Would you please clear this up for me, Harm?

Edit: OK, I found the answer myself - USB 2.0 transfer rate is 480 MB/s and not 20 MB/s.
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Last edited by Ervin Farkas; March 29th, 2007 at 10:39 PM.
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Old March 29th, 2007, 08:51 PM   #10
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3 choices not 2: Native SATA

There is an even faster connection (by 3x) than USB2 or Firewire800, and that is eSTATA. It is a shielded form of the SATAII connection native to the latest hard drives. I just got this case, a suitable PCIexpress controller and a Seagate750GB drive from the outfit below and am getting high, native feeds. I have measured it and can also see it with near 100% cpu utilization on renders and encodes with a dual core machine

http://www.cwol.com/serial-ata/esata...-enclosure.htm

The case is USB2 AND eSATA. I had to add a PCIexpress card because all my motherboard SATA connections were taken. If you have one open, you do not need to add the PCI card as the case comes with a back panel connector to convert SATA to eSATA.

There are PCMCIA and ExpressBus cards with eSATA for notebooks too.

Last edited by Don Blish; March 29th, 2007 at 09:33 PM.
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Old March 30th, 2007, 03:04 AM   #11
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Quote:
Originally Posted by Ervin Farkas View Post
I am a little confused here. How come than, I can edit using a USB external? DV data rate is over 25 MB/sec... To make things more confusing, I am doing a three-camera edit using an external USB drive... that would be a data rate of 3x25=75 MB/s...

Would you please clear this up for me, Harm?

Edit: OK, I found the answer myself - USB 2.0 transfer rate is 480 MB/s and not 20 MB/s.
DV data rate is 25 Mb/s (that is bits, not bytes). USB 2.0 has a theoretical maximum bandwidth of 480 MB/s, but a USB 2 external disk like for instance the Maxtor Onetouch disks do not perform better than a sustained read or write speed of around 20 MB/s. The figures I gave in an earlier post were test results with the same Maxtor Onetouch external disk, once connected with USB2 and once connected through fire wire.

For DV capture a USB external is quick enough, but when you have multiple tracks in your project, USB disks will quickly choke.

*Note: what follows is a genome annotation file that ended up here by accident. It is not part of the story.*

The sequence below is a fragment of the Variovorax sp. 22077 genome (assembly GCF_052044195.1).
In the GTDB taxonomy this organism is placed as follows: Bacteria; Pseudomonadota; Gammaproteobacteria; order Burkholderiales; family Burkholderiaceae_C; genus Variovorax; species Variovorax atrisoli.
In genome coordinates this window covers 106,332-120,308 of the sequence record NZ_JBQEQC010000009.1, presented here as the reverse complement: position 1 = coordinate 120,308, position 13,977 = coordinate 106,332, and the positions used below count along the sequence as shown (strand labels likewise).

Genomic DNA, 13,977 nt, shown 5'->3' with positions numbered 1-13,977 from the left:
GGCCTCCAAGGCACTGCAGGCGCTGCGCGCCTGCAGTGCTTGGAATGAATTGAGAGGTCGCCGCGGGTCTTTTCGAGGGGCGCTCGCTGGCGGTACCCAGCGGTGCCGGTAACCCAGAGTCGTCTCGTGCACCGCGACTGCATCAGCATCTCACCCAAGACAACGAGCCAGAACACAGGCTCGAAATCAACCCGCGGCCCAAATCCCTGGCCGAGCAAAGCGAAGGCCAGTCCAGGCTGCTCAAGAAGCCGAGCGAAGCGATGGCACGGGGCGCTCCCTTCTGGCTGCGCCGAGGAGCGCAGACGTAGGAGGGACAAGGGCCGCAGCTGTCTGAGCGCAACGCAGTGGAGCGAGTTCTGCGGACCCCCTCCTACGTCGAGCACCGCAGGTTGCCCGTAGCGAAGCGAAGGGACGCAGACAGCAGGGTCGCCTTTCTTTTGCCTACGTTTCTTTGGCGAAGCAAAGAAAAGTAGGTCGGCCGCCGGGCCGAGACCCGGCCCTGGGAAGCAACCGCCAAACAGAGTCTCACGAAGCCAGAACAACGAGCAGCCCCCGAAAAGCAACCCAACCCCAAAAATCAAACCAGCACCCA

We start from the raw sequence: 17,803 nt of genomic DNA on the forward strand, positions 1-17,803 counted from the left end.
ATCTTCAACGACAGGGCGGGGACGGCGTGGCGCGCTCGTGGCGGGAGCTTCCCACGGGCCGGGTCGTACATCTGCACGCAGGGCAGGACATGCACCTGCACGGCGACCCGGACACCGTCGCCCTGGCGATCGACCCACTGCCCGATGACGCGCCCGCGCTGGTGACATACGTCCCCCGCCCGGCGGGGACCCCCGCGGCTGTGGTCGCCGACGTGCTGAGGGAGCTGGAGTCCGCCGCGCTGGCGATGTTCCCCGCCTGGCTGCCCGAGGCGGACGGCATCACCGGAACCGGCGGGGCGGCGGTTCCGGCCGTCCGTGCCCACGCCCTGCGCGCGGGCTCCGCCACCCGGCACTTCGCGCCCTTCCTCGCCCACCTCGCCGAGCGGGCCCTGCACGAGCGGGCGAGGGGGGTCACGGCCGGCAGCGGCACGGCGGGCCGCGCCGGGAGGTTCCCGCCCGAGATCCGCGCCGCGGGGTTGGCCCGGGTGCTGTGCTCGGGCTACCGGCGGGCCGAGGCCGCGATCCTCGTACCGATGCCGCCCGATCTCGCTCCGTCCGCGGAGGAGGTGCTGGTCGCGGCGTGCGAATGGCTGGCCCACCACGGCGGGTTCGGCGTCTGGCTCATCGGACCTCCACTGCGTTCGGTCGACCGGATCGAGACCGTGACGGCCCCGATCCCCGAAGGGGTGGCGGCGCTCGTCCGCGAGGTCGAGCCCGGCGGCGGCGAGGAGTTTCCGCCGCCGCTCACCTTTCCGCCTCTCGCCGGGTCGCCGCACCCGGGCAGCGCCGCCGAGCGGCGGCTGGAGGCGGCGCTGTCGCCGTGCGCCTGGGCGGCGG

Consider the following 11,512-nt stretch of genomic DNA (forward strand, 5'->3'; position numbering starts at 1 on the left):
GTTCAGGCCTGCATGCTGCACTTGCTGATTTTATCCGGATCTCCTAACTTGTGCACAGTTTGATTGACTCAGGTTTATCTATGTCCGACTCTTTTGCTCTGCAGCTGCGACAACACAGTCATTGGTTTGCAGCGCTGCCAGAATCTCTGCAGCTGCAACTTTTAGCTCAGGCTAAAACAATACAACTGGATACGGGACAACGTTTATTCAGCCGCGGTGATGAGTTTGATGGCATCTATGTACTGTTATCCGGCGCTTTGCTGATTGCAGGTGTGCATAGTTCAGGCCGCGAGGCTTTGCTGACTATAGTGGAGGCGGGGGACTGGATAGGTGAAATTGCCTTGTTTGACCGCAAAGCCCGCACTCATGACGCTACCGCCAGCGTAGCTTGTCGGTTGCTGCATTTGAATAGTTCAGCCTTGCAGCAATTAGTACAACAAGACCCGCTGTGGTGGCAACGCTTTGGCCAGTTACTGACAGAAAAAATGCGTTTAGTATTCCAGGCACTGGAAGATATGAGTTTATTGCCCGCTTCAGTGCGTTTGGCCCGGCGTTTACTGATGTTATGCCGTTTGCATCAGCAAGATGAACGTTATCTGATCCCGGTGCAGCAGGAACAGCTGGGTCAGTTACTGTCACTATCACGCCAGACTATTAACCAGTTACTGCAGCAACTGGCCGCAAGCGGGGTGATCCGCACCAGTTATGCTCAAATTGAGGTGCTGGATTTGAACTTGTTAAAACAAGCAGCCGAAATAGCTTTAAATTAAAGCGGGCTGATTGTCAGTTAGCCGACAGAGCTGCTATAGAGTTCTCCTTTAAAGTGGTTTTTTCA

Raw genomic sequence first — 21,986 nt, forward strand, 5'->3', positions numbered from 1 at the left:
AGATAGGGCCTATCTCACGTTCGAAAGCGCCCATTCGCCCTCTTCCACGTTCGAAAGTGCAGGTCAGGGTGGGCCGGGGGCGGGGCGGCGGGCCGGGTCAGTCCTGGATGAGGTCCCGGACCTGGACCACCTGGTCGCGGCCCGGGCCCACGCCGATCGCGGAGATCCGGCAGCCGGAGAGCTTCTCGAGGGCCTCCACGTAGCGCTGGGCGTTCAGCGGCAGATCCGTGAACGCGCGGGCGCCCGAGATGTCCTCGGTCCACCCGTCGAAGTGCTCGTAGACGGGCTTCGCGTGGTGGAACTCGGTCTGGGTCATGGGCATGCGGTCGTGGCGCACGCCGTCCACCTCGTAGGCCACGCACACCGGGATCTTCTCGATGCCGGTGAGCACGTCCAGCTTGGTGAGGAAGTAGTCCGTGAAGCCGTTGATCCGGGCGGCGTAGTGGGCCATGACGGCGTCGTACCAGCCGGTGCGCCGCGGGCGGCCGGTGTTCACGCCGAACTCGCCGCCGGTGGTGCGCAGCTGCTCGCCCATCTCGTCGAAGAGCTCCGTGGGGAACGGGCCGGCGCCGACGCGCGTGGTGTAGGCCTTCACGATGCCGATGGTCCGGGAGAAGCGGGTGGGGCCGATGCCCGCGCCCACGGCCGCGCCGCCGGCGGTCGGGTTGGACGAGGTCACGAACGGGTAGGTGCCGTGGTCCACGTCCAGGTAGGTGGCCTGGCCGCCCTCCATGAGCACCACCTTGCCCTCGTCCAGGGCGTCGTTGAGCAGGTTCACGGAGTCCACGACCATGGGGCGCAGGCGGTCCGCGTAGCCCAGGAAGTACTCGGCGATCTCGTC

Don gave a very good setup of a very fast eSATA configuration, that will achieve around 70 MB/s transfer rate.
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Old March 30th, 2007, 06:48 AM   #12
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All right, then what kind of miracle is happening in my setup?

As I stated earlier, I am doing a 3-camera edit with a USB external drive and an old Sony Vaio 2.4 GHz and only 512 MB of RAM... and I can watch all three cameras real time, switch them, plus I have overlayed Photoshop titles, audio is also fine with those three tracks and a fourth extra track.
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Old March 30th, 2007, 08:41 AM   #13
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FWIW, I have captured 3 parallel DV streams simultaneously (each >40 mins of SD DV) to a single external USB 2.0 drive without any hiccups.

I had three DV cams attached via FireWire (2 to an integrated interface, the third to a PCI interface).

Putting the external hard drive on one of those FireWire interfaces at the same time would almost certainly lead to problems. e.g., a 400Mbps interface defaulting to 100Mbps because the camcorder only supports the slowest data rate etc. I prefer to keep all the video devices on FireWire and my external storage on USB 2.0.

Raw, sustained data transfer speeds aren't an appropriate indicator of one interface preference vs. another. The context that the drives are used in has to be taken into account.

For example, I have an 800MB DV file. A direct copy from one external drive to another took about 30 seconds (USB 2.0 for both). Building a simple DirectShow graph (using GraphEdit) along the lines of:

AVI File Source---->AVI Splitter--->AVI Mux--->File Writer

which, in effect, mimics the most primitive function of an NLE (i.e., renderless copy), results in the process taking about 70 seconds. i.e., even the most trivial use of the DirectShow framework adds a substantial overhead compared to the raw file system copy. Once you add video preview windows, audio monitoring, a fancy GUI etc, some real-world processing etc., the actual disk transfer time becomes less and less significant. Now, if you have a complex composite with, perhaps half a dozen or more clips, certainly the disk transfer rate can start to become rate limiting.

Note: I haven't any experience with HD formats (not HDV, though, which has the same data rate as DV - though much more processing overhead).